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Washington & Northern Virginia Company -- Biographies of Ancestors of Members
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Henry Fleete
 

Henry Fleete was born about 1600 in Chatham Court, Kent, to William Fleete, a barrister and his wife Deborah Scott Fleete. Living both in Kent and London he grew up amidst the excitement of colonization for William Fleete had become an adventurer in the Virginia Company of London during its reorganization under the Third Charter in 1612. Thus when in 1619 it was agreed to establish in Virginia a particular plantation of settlers from the county of Kent, young Henry Fleete made plans to join. The ships carrying this Kentish contingent arrived in Virginia in 1621 carrying among them both Henry Fleete and his second cousin Sir Francis Wyatt, the new governor.

 

Shortly after arrival Fleete met Henry Spellman, trader and interpreter, who had lived with the Indians for two years in his earliest days in Virginia. In 1623 Fleete went traveling with Spellman on a trading cruise up the Potomac when Spellman and twenty of his men were killed and Fleete was taken captive. Spending the next five years as a prisoner of the Patawomekes gave Fleete a knowledge of Indian languages and customs far exceeding that of almost any other colonist.

After gaining his freedom in 1627 he traveled back to England where he told his tales of

Indian lands and possessions and attracted a merchant, William Cloberry, as a backer. For the next four years Fleete took Cloberry's ship, Paramour, on voyages as far north as New England exchanging corn for trade goods to use in trading with the Indians for furs. At the same time he patented his first land, 100 acres, on the Eastern Shore and established trading posts on land which later became Maryland. In 1631 after another trip to England and the acquisition of a new sponsoring merchant, he continued his trading voyages, now on the Warwick, while opening up the beaver trade on the upper Potomac.

 
  The success of his trade with the Indians led him to close acceptance first by Governor Harvey of Virginia and then by Governor Calvert when Maryland was established in 1634. Fleete was in fact the one who recommended the site for St Mary's City and who took the lead in negotiations with the Indians for the land, a former Indian village, at that site. In return he received from the proprietor a patent for 4000 acres across the bay from St Mary's City.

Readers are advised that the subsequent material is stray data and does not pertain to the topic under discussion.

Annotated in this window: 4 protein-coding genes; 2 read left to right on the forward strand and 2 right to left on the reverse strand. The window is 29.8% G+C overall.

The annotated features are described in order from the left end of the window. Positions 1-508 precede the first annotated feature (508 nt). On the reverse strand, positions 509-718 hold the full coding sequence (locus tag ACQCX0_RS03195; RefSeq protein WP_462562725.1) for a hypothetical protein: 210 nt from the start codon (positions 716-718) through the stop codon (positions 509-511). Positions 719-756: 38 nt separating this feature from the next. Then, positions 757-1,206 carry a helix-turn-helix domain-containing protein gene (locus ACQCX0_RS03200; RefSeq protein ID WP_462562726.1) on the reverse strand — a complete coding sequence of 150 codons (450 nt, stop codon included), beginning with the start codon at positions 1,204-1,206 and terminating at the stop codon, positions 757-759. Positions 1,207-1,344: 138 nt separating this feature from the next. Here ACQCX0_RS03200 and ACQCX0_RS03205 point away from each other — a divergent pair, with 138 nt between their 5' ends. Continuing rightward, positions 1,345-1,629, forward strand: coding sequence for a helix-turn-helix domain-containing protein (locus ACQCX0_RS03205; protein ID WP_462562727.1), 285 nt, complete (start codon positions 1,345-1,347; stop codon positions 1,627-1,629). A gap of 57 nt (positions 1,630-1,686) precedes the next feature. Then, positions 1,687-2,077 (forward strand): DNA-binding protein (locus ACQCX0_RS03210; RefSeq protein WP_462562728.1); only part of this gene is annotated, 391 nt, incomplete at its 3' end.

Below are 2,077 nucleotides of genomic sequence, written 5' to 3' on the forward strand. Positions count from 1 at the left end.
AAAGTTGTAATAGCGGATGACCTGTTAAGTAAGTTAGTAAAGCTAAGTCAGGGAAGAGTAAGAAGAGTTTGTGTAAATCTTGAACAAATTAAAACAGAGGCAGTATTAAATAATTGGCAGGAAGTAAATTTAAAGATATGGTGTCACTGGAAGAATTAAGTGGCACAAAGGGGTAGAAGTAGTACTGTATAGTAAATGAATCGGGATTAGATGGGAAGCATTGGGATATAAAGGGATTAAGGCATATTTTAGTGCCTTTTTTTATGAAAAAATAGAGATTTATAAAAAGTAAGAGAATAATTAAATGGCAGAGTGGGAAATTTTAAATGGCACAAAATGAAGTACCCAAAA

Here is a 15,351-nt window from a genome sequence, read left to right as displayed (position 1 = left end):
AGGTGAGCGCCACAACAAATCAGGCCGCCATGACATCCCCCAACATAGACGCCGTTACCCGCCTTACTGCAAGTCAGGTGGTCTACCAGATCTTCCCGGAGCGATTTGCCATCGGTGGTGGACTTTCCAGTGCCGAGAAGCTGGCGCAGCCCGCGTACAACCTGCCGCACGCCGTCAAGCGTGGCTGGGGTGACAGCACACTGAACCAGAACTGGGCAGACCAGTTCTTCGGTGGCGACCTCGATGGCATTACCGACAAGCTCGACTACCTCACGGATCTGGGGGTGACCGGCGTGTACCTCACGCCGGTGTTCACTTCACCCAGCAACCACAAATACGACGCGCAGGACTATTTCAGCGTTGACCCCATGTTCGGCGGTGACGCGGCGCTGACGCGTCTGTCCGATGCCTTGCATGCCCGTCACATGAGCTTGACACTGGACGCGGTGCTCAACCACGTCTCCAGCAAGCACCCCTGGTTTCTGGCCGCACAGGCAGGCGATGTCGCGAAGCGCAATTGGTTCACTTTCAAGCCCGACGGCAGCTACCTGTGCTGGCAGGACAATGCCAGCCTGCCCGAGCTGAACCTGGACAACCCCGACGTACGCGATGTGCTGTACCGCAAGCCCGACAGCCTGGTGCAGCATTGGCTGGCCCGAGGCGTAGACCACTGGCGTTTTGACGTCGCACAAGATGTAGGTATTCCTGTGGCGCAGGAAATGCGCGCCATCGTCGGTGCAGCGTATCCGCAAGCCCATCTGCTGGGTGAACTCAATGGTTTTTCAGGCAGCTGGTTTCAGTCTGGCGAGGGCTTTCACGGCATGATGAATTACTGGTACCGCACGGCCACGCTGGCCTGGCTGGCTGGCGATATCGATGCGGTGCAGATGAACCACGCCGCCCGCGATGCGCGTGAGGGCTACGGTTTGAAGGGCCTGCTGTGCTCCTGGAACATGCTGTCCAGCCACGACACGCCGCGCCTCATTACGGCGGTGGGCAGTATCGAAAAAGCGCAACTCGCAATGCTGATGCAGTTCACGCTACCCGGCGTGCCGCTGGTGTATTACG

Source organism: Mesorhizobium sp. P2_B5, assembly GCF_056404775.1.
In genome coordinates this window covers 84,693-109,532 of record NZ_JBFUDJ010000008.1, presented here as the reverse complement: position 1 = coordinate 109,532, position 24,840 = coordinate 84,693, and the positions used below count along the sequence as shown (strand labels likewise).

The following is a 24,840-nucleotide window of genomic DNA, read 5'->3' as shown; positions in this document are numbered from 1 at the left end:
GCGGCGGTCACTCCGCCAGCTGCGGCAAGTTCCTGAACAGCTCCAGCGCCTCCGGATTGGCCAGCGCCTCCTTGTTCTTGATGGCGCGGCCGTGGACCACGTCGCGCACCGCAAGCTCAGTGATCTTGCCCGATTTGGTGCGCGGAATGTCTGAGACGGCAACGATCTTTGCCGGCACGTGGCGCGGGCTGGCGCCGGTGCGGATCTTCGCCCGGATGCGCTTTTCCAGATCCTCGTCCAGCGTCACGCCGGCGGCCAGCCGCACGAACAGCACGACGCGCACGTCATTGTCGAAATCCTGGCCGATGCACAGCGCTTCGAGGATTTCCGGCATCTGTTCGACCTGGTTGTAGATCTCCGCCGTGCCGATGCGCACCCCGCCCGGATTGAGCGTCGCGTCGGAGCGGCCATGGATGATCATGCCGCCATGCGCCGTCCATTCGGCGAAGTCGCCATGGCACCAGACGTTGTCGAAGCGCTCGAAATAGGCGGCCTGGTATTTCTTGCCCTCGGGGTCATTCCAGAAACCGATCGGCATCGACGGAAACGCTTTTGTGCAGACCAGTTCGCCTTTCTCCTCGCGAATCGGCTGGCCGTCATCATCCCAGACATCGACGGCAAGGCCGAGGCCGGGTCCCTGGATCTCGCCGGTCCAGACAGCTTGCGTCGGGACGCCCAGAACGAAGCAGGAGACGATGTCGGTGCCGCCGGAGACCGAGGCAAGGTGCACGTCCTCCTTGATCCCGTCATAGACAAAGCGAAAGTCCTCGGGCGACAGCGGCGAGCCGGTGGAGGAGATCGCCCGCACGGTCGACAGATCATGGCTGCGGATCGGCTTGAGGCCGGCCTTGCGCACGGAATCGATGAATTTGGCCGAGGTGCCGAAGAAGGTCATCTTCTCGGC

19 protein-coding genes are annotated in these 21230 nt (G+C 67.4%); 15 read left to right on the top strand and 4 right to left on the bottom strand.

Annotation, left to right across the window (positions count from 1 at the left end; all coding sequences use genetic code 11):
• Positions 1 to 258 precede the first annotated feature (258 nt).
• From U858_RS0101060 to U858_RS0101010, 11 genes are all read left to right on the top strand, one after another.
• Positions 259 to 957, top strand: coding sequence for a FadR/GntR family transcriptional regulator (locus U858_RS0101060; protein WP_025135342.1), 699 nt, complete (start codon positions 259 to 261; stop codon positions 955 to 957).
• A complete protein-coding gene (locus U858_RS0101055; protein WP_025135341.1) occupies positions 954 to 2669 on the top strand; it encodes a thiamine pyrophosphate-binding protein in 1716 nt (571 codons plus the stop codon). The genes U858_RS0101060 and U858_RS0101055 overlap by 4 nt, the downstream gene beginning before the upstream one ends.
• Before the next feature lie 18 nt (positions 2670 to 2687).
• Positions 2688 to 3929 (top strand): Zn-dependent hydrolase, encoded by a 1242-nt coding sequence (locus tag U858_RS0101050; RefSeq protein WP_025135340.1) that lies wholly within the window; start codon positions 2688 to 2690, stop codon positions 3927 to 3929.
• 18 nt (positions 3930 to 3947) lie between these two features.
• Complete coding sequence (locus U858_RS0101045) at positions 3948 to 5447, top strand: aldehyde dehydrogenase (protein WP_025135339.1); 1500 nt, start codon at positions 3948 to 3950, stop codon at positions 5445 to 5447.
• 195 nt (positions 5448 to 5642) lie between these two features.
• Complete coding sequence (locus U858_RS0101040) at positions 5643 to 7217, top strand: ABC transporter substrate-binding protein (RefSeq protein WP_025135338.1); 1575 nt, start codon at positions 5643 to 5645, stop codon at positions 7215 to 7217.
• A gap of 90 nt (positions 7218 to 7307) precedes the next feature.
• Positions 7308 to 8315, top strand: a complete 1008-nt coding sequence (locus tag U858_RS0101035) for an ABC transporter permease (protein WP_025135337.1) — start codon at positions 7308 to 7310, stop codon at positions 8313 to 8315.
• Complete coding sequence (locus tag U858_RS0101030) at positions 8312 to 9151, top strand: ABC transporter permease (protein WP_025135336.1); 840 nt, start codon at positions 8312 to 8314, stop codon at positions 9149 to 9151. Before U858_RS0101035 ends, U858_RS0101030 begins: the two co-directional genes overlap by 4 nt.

Fleete was very active over the rest of the decade in both public and private activities. He
captured one of William Claiborne's vessels in the conflict over Claiborne's trading activities on proprietary land. He served both colonies in negotiating Indian treaties and was active in the Maryland Assembly. In 1637 he went to England and returned with a shipload of trade goods, but now encountered a Maryland

demand for 10% of his trade proceeds on both the New England and Indian trade. By1639 he had moved to Virginia but maintained property and activities in both colonies. In 1644 he negotiated Indian treaties for Maryland, and in 1645 he was involved in planning and participating in an expedition against the Indians after the second massacre, while also negotiating for corn from neutral tribes.

 

His life became that of a more traditional colonist after a trip to England from 1646 to 1648 during which time he married a widow, Sarah Burden, with whom he had one son, Henry Fleete. Upon his return to Virginia he found that the lands north of the Rappahannock were opening up and he patented 1750 acres near Windmill Point.

 

To encourage Indian trade the Assembly authorized both Fleete and William Claiborne to retain for fourteen years the rights to the profits from any trade they might discover where no other Englishman had ever been. However over the ensuing years, Fleete gave up his trading and merchant careers, and became involved in local govenment.

 He helped establish Lancaster County and was one of its first burgesses and a justice of the county court. At the peak he owned 13,197 acres in the Northern Neck. His name appears in a number of court records, the last being in Sept 1660 to discuss protection of Indian settlements. Eight months later there was a reference to his widow, Sara Fleete. Location of his grave is unknown.

 
      References:
1. "Henry Fleete", by Betsy Fleete; private printing, Richmond, Virginia, 1989

Nov 04